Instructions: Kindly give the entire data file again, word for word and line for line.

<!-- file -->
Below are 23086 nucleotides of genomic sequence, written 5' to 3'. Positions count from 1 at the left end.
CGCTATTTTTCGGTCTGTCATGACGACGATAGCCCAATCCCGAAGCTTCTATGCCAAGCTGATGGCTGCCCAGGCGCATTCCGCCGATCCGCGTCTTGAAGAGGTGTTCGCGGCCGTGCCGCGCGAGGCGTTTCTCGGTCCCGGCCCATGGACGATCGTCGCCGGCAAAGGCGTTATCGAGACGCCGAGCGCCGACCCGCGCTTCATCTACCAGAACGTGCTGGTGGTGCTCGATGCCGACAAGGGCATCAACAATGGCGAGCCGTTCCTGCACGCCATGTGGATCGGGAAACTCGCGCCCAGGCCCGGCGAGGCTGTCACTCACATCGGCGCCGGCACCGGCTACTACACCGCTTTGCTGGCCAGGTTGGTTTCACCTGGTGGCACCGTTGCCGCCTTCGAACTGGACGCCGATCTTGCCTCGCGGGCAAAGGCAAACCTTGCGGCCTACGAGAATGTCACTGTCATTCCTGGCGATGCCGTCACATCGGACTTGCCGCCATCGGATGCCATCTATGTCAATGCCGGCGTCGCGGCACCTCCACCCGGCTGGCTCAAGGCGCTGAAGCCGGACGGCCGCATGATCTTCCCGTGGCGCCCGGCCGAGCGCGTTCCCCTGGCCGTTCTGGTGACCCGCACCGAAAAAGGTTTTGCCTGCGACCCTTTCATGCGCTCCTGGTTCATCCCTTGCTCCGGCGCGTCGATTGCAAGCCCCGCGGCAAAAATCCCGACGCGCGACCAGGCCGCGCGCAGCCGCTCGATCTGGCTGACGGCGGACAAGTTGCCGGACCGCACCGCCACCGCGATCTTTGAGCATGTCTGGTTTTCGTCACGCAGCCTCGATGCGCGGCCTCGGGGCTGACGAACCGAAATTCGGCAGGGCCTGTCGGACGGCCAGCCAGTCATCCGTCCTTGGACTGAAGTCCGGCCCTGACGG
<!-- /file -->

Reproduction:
Below are 23086 nucleotides of genomic sequence, written 5' to 3'. Positions count from 1 at the left end.
CGCTATTTTTCGGTCTGTCATGACGACGATAGCCCAATCCCGAAGCTTCTATGCCAAGCTGATGGCTGCCCAGGCGCATTCCGCCGATCCGCGTCTTGAAGAGGTGTTCGCGGCCGTGCCGCGCGAGGCGTTTCTCGGTCCCGGCCCATGGACGATCGTCGCCGGCAAAGGCGTTATCGAGACGCCGAGCGCCGACCCGCGCTTCATCTACCAGAACGTGCTGGTGGTGCTCGATGCCGACAAGGGCATCAACAATGGCGAGCCGTTCCTGCACGCCATGTGGATCGGGAAACTCGCGCCCAGGCCCGGCGAGGCTGTCACTCACATCGGCGCCGGCACCGGCTACTACACCGCTTTGCTGGCCAGGTTGGTTTCACCTGGTGGCACCGTTGCCGCCTTCGAACTGGACGCCGATCTTGCCTCGCGGGCAAAGGCAAACCTTGCGGCCTACGAGAATGTCACTGTCATTCCTGGCGATGCCGTCACATCGGACTTGCCGCCATCGGATGCCATCTATGTCAATGCCGGCGTCGCGGCACCTCCACCCGGCTGGCTCAAGGCGCTGAAGCCGGACGGCCGCATGATCTTCCCGTGGCGCCCGGCCGAGCGCGTTCCCCTGGCCGTTCTGGTGACCCGCACCGAAAAAGGTTTTGCCTGCGACCCTTTCATGCGCTCCTGGTTCATCCCTTGCTCCGGCGCGTCGATTGCAAGCCCCGCGGCAAAAATCCCGACGCGCGACCAGGCCGCGCGCAGCCGCTCGATCTGGCTGACGGCGGACAAGTTGCCGGACCGCACCGCCACCGCGATCTTTGAGCATGTCTGGTTTTCGTCACGCAGCCTCGATGCGCGGCCTCGGGGCTGACGAACCGAAATTCGGCAGGGCCTGTCGGACGGCCAGCCAGTCATCCGTCCTTGGACTGAAGTCCGGCCCTGACGG